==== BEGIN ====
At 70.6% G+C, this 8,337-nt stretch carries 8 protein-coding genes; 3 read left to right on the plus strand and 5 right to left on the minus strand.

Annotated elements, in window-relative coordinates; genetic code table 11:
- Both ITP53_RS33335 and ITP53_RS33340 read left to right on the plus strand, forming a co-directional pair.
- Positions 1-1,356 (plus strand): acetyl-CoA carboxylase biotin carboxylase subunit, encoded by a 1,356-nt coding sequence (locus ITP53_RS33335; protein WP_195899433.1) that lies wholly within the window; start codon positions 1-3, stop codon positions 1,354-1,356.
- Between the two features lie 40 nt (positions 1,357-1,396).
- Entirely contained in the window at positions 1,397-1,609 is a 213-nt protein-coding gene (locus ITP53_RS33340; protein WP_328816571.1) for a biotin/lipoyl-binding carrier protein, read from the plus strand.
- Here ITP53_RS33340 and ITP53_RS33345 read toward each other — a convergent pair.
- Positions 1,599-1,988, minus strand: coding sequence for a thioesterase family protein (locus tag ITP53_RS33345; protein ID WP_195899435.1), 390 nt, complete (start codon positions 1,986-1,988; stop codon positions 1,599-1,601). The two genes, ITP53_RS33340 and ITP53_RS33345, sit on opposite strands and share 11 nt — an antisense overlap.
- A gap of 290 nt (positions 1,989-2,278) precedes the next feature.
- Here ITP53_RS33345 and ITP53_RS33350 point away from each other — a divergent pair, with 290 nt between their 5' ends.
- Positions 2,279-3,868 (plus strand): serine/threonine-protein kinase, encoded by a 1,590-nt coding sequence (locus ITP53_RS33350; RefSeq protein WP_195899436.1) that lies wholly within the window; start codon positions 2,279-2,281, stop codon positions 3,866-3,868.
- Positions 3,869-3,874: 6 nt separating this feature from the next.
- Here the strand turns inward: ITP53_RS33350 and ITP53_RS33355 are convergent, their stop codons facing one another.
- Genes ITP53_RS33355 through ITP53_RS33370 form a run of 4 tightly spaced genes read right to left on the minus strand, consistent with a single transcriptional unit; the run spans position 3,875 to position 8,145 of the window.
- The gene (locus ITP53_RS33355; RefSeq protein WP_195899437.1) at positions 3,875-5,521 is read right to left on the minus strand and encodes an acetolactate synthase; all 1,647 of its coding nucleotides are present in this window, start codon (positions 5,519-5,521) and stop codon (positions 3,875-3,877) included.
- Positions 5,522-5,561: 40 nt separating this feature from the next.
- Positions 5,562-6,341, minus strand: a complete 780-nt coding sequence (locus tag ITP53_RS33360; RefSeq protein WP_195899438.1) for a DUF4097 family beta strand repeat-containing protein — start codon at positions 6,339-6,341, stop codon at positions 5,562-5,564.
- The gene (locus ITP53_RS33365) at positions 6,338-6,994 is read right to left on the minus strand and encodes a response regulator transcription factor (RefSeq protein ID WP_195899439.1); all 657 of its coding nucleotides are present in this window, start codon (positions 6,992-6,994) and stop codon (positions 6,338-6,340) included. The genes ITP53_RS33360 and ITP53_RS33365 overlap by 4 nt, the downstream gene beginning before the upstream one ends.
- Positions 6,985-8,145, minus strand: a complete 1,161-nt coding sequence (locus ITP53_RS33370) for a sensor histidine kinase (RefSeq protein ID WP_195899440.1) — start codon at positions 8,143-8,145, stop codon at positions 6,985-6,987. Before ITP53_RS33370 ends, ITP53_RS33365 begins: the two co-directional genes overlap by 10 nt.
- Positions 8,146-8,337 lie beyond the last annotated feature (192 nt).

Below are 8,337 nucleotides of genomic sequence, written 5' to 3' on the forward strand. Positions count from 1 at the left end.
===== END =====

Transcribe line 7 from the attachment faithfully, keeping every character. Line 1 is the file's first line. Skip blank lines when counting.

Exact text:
- Here ITP53_RS33340 and ITP53_RS33345 read toward each other — a convergent pair.